C-132 in Flight (Artist's Concept) Air Progress 1955
Comparative Chronologies of C-133 and C-132
Because of the numerical sequence of Air Force designations, the
Douglas C-132 has been cited as a predecessor of the C-133. In fact, this is
not at all the case. Comparison of development timelines makes quite clear that
the C-133 came much earlier, and the Douglas model numbers confirm the
sequence. The C-133 was Douglas Model 1333, and the C-132 was Model 1814. The
following comparative timelines shows key steps in the process. Primary source
for C-132 dates was The "C" Planes, by Bill Holder and Scott
C-132 (Douglas Model 1814) C-133 (Douglas Model 1333)
Jul 50 Letter contract for YC-124B
Jan 52 Prelim specs for Model 1324 (C-124X), a pressurized C-124.
Oct 52 Configuration decided as high-wing, rear loading truck height deck with full pressurization.
Dec 52 Letter contract
Jan 53 Phase I design initiated
Douglas told to discontinue work on Model 1324, begin work on high-wing model
Mar 53 Detailed specs for Model 1333 submitted to AMC
Apr 53 Flight compartment mockup completed
Jun 53 Formal Spec DS-1333 submitted to AMC
Sep 53 AF confirms Model 1333 to be logistics carrier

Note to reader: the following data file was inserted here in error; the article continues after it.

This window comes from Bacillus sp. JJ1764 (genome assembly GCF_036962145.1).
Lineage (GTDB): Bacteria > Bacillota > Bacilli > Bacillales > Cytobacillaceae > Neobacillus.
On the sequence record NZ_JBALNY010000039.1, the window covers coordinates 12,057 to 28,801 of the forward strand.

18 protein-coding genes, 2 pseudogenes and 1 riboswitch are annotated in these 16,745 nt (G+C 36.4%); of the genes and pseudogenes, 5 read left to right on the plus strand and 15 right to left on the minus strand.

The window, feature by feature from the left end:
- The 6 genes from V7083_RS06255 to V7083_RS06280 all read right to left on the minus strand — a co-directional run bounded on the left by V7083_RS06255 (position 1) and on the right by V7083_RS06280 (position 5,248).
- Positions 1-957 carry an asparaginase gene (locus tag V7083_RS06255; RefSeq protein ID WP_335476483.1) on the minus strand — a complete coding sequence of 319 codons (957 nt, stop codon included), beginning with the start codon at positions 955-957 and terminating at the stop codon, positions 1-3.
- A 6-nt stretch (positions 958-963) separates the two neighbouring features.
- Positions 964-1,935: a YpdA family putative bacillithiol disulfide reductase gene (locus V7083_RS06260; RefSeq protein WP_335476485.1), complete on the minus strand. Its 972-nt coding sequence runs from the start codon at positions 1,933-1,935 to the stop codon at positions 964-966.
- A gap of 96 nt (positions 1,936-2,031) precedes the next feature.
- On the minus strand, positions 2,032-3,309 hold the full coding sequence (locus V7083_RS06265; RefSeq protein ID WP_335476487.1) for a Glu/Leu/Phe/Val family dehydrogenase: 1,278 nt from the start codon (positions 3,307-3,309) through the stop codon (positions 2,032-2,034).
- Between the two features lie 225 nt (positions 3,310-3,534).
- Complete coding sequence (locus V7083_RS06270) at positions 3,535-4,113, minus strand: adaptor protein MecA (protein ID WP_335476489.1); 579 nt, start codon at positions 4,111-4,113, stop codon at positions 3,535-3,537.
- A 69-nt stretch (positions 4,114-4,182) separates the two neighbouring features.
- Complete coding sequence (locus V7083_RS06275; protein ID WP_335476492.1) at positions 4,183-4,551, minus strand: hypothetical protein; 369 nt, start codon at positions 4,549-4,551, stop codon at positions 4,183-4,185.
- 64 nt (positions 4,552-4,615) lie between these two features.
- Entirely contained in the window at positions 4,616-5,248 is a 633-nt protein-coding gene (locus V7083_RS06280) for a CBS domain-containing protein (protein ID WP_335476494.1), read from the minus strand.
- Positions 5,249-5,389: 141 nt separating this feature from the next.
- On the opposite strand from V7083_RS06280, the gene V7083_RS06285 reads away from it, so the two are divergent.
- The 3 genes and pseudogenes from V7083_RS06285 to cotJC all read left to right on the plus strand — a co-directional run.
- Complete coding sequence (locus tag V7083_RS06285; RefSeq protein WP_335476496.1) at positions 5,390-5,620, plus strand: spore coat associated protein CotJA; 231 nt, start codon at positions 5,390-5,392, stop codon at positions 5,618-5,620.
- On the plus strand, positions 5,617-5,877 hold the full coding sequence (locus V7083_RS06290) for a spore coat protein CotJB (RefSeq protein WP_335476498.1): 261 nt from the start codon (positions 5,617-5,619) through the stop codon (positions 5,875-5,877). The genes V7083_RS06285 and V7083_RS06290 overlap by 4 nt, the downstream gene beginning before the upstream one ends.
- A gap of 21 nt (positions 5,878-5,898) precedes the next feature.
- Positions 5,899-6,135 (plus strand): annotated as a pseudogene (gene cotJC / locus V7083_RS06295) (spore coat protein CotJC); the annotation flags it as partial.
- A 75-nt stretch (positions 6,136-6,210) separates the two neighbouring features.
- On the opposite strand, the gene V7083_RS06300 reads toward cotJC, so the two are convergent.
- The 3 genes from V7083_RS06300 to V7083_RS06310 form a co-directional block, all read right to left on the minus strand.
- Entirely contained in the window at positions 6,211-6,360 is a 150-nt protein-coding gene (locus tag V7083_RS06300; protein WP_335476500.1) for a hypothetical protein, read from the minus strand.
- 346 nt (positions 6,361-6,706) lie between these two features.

Oct 53 Aircraft to be procured cut from 16 to 12
Nov 53 Formal Spec DS-1333 submitted to AMC
Feb 54 Mock-up started
May 54 Initial Phase II
Nov 55 Additional 17 aircraft authorized (total 29)
Dec 55 Phase II
First C-133 rolled out
Mar 56 AF asked Douglas to look at C-132 or C-133 to move Atlas missiles from West Coast to Patrick
Apr 56 First C-133 flight
Feb 57 Six more C-133As authorized, last three mod for ICBM hauling
Jul 59 (Est) First flight
C-132 Projected Performance
The C-132 was proposed in two versions. One would have been a straight logistics carrier, and the other would have served as an aerial refueler. The Air Force made public announcement of the airplane on 14 Feb 57, to be built at the Douglas Tulsa plant. If built, the C-132 would have carried a maximum payload of 137,000 pounds a distance of 2,200 nautical miles, at a speed of 418 knots. The tanker version was to have detachable tip pods with hose reels for probe and drogue refueling, plus auxiliary internal tanks in the cargo compartment. The idea was that the tip tanks and the internal tanks could be installed and removed at enroute bases, an idea that might have proven more difficult in practice than in theory. In the end, the C-132 progressed no further than a full-scale mockup and inflight testing of the 15,000 shp Pratt & Whitney YT57 turboprop engine mounted in the nose of a modified C-124. Some of the lessons learned with the T57 were applied to the C-133s T34 engine to raise its horsepower from 6,500 shp (T34-P-7WA) to 7,500 T34-P-9W).
XKC-132 performance data shown below comes from the same source as the three-view drawing that follows.
The drawing below, from a Douglas informational pamphlet, shows the tanker version (Source: The XC-132 Logistic Transport and Inflight Refueler, Report No. S.M. 14873. Douglas Aircraft Co., 1953, pg. 5.)
C-133A Cutaway Drawing
The color original of this drawing is in the Travis Air Museum collection, Travis AFB, CA. It was originally done by Robert A. Wallace, a Douglas Aircraft Company artist.
Copyright June 2000. Cal Taylor
All rights reserved.